Tuesday, January 24, 2017

The puzzle of Jallikattu pride in Tamilnadu

by Ratnakar Tripathy  

large crowds of people protesting on Marina beach
The easiest thing for an outsider to Tamil culture and customs will be to declare the recent protests in Chennai and several other cities and smaller towns in Tamilnadu over the jallikattu practice as a case of irrational and excessive cultural zeal. Or simply claim that we seem to live in a mad mad world these days generally speaking! But wait – remember, jallikattu is not quite bullfighting in its European sense. Quite literally ‘jallikattu’ the composite word means bull-embracing and denotes a contest that is not meant to be a blood sport at all. This despite the fact that humans do occasionally get killed in the fracas as was the case just the other day when two fatalities occurred in the state. Interestingly, the article in question here uses the term ‘bull-vaulters’ for jallikattu. The latest reports of the Tamilnadu government issuing an ordinance to quell the huge mobs in different parts of the state asking for the lifting of ban on jallikattu is an indication of the state power bowing to the might of the masses. The move may take the throngs away from the protest hubs for the time being but then who knows.
 jallikattu performed in Alanganallur, Madurai

According to reports from the ground, the jallikattu protestors found the occasion suitable for raising a whole bouquet of demands including better protection for the Tamilian fishermen who are frequently fired at by the Sri Lankan navy and the stopping of heavy use of ground water by the beverages companies like PepsiCo and Coke. Jallikattu in brief continues to be a mark of Tamilian pride and Tamilian masculine pride in particular but may be used as a symbol for much more. The jallikattu protests saw the AIADMK leaders, the recent heirs to Jayalalitha being ridiculed, and even BJP making a target quite simply because any central government is wont to be seen as being adversarial to the Tamil pride. There are other decisive events lurking behind but we cannot see the overt connections clearly – Jayalalitha’s recent passing away and the moral vacuum in its wake as well as the recent drought in the state. Any politician would drool at the size of the crowds that gathered over the issue in the past few weeks - unfortunately the crowds wanted them strictly kept away.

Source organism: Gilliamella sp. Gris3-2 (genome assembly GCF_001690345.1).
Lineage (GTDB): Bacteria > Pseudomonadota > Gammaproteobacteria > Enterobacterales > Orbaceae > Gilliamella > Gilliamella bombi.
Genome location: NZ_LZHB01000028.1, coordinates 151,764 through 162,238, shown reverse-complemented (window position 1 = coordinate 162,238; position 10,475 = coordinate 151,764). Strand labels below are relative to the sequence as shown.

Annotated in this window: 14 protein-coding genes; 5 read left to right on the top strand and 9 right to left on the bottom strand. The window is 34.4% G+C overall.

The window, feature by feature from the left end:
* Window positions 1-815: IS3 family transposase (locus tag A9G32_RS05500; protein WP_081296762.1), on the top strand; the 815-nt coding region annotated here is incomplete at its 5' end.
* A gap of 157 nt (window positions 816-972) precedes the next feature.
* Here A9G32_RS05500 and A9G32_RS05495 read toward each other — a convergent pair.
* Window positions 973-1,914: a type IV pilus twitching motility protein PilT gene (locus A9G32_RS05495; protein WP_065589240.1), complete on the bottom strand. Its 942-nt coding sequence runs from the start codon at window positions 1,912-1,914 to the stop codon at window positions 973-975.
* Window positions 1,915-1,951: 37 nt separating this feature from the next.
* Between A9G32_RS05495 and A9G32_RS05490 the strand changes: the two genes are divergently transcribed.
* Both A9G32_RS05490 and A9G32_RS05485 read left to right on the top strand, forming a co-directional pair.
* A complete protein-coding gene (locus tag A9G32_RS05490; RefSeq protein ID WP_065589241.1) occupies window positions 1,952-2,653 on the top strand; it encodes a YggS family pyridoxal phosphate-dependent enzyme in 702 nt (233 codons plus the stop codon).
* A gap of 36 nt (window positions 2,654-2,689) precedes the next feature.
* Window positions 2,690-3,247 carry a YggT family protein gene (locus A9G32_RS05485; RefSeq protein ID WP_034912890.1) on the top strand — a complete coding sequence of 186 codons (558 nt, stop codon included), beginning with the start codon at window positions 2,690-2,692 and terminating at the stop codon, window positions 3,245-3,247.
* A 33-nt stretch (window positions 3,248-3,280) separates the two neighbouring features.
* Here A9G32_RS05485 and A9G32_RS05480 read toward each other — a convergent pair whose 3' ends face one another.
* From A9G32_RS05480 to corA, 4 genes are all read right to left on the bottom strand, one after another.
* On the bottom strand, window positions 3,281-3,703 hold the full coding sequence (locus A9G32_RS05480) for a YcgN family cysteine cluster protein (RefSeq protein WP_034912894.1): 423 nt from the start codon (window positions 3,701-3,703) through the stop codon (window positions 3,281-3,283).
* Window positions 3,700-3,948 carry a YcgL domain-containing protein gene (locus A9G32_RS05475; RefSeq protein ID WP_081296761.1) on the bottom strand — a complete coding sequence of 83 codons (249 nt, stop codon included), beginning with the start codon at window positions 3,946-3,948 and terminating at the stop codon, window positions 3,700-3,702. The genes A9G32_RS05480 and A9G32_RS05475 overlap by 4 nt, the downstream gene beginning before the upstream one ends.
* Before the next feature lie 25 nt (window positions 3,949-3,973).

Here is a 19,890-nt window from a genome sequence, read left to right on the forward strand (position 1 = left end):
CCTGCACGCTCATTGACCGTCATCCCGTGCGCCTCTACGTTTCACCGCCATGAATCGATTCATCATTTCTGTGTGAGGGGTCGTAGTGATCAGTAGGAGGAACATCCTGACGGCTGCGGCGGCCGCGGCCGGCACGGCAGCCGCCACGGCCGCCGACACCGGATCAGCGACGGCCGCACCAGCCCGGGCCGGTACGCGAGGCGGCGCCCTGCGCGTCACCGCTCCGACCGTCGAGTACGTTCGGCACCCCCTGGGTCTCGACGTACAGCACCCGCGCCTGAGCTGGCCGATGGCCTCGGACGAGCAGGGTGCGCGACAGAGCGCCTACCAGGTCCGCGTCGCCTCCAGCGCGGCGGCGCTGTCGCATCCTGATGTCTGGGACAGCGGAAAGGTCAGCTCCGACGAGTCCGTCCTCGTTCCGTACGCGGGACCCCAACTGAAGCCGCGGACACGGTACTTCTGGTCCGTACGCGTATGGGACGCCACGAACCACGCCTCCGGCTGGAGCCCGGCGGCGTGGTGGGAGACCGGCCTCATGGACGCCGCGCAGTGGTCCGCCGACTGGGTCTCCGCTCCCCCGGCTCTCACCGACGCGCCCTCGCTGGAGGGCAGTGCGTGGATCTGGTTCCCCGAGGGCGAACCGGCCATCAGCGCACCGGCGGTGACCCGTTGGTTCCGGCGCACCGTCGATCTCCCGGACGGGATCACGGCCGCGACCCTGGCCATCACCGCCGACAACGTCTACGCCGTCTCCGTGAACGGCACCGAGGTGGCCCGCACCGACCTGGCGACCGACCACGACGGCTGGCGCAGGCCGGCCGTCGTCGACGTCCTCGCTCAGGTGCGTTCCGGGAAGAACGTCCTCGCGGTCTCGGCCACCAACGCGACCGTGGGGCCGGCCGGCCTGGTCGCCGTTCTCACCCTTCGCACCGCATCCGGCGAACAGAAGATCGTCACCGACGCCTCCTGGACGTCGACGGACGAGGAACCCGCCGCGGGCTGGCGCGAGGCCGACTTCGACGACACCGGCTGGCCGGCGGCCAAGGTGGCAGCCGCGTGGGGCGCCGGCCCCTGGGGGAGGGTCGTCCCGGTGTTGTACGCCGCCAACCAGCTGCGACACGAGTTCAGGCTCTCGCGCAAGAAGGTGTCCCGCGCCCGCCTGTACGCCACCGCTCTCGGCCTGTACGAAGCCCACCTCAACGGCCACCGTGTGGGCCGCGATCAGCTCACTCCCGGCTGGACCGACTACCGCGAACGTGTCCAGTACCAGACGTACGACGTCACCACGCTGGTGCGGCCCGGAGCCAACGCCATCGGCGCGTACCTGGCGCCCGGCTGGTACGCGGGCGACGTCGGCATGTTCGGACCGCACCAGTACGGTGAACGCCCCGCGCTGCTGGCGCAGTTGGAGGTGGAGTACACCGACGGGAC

What foxes any likely analysts of the events is how Tamilnadu, the most urbanized state of India should be so preoccupied with an issue that seems pastoral by all standards. Is this just nostalgia or an attempt at revival of localism? A glimpse at the varied history of this sport that goes back to 2500 years may enlighten us some – according to Mr. Gandhirajan, a post-graduate in Art History from Madurai-Kamaraj University, ancient Tamil tradition was “manju virattu” (chasing bulls) or “eruthu kattuthal” (lassoing bulls) and it was never “jallikattu,” that it has become today. Further ‘in ancient Tamil country, during the harvest festival, decorated bulls would be let loose on the “peru vazhi” (highway) and the village youth would take pride in chasing them and outrunning them. Women, elders and children would watch the fun from the sidelines of the “peru vazhi” or streets. Nobody was injured in this. Or the village youth would take delight in lassoing the sprinting bulls with “vadam” (rope). It was about 500 years ago, after the advent of the Nayak rule in Tamil Nadu with its Telugu rulers and chieftains, that this harmless bull-chasing sport metamorphosed into “jallikattu.’ Clearly then the sport is currently undergoing one more critical transition and we do not know if the cultural meanings of the game have stabilized already.  Even some parts in the neighbouring state of Karnataka follow a somewhat similar practice of buffalo racing  where the purpose was to assert caste power by the owners of the battened animals. Pastoral pride however has its downside and there are instances when the animals are goaded, hurt and provoked to unspeakable levels of pain turning the sport turning it into a sadistic spectacle.
Jallikattu, a Bull Taming Sport of Tamils

Identifying the male self with the bull or its various organs is a primitive impulse that still lives with us. Several Tamil films weave their tales around jallikattu and the recent protests are quite likely to see the sport being used with renewed zeal.  An Indian has to go no further than the ubiquitous ‘linga’ in shrines to unravel the puzzle and an American will fully understand the significance of the rodeo sport and the image of the cowboy, which is a major subgenre in Hollywood, having spread its memes all over the globe. The enthusiasm for Jallikattu may thus continue to remain something of a puzzle but the fact remains that this symbol of power, masculinity, and pride over regional identity, the assertion of the underdog as well as a declaration of might by the mightiest continues to circulate in our language and conduct.   


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